Water consumption – when is it charged to tenants?

Landlords and tenants will often ask when water consumption can be charged to tenants.

The Residential Tenancies and Rooming Accommodation Act 2008 requires 3 things in order for all water consumption to be charged to tenants.

  1. The property must be individually metered.
  2. The property must be water efficient.
  3. The tenancy agreement states the tenant must pay for water consumption.

We consider each of the above points and excess water when a property is not water efficient.

Individual metering

Properties are individually metered if the local water distributor has a separate water meter for the rented property.

Older unit blocks often have only 1 water meter for the whole building or complex.  Consumption is shared between all the units in the whole building and it cannot be charged to tenants.

Landlords who have water delivered by a vehicle in specified quantities may charge their tenants for that water.  It is common for rural residential properties without town water access to charge water consumption on that basis.

Water efficient

A property will only be considered water efficient where its water fixtures meet the required water efficiency standards:

Water efficient devicesMinimum standard
Internal cold water taps and single mixer tapsA maximum flow rate of 9 litres per minute
ShowerheadsA maximum flow rate of 9 litres per minute
ToiletsA dual flush function not exceeding 6.5 litres on full flush and 3.5 litres on half flush and a maximum average flush volume of 4 litres (based on the average of 1 full flush and 4 half flushes)

Only internal cold water taps installed over a hand basin, kitchen sink or laundry trough need to be water efficient. This includes single mixer taps. Other taps such as bath tub taps, outside taps, or taps which supply appliances such as washing machines or dishwashers do not have to be water efficient to meet the water efficiency standards.

Landlords should keep evidence of the property complying with the required water efficiency standards.  A plumber’s compliance certificate is generally the best method of proving a property is water compliant.

Tenancy Agreement

The tenancy agreement for a property must state if water consumption will be charged to the tenants.  Water cannot be charged to tenants if it does not.

The Entry Condition Report completed at the start of the tenancy should include an entry water meter reading.  This reading is used to calculate the proportion of consumption of the first bill for which the tenants will be responsible.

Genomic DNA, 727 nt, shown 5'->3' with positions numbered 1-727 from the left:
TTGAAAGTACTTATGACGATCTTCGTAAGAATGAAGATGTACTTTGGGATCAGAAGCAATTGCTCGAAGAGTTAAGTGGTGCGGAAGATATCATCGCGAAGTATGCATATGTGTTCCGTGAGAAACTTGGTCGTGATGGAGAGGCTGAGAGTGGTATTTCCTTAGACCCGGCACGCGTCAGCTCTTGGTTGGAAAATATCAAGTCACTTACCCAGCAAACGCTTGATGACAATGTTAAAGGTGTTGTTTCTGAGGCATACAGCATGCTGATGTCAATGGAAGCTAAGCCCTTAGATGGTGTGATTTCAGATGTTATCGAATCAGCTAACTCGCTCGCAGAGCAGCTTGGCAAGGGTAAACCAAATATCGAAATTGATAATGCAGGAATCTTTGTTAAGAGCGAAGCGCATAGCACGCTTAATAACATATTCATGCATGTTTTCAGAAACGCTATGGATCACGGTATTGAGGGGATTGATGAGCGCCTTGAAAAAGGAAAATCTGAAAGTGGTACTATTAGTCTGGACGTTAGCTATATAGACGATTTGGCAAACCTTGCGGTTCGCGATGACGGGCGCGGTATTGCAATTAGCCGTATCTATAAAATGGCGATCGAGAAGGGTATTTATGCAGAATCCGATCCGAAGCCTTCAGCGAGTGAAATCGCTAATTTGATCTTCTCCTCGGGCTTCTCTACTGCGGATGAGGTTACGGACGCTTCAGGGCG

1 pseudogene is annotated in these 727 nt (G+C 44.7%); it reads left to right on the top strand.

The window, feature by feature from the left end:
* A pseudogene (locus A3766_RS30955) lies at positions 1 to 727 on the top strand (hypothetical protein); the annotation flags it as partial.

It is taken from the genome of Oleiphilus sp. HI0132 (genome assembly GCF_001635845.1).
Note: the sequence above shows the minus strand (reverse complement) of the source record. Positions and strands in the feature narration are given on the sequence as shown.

The Exit Condition Report should also include an exit water meter reading.  This reading is used as part of the exit procedure to calculate the water consumption for which the tenants will be responsible.

What happens if a property is not water efficient?

If a property is not water efficient, only excess water usage charges can be passed on to the tenants.

Excess water usage is water consumption over a “reasonable amount”.  This term is not defined in the Act and so it is best to agree on a reasonable amount at the commencement of the tenancy.

Reference points for calculating a reasonable amount can include:

  • if the water utilities provider has a “local area average”, consumption over the average may be agreed as excess water; or
  • if the water utilities provider has a 2nd tier charge, consumption falling to the 2nd tier may be agreed as excess water.

You should consider the water fixtures at a property so any method of calculating excess water usage is reasonable.

Large houses with lawns and gardens, a pool, a spa and multiple bathrooms will consume a lot of water.  It is generally not appropriate to charge excess water for all consumption over the local average.

Consumption in units is only likely to be related to use of water in the bathroom, kitchen and laundry.  Excess water calculated by reference to the local average may be appropriate.

Properties that are individually metered can often be retro-fitted to make them water efficient.  Queeslanders and other older houses can often be retro-fitted so tenants can be charged for all water consumption.

Conclusion

It is important for landlords and tenants to turn their mind to water consumption.

Tenants need to ask if water consumption will be charged and on what basis.  Pay attention to the entry and exit water meter readings. Chase your property manager if you don’t receive regular bills.

Landlords should ask your property manager if your property can be retro-fitted to achieve water efficiency.  You should arrange to have water bills sent directly to your property manager.

Looking to squeeze every drop out of your investment property?  Call Tony on 0401 902 628 or Sarah on 0418 770 946 today!

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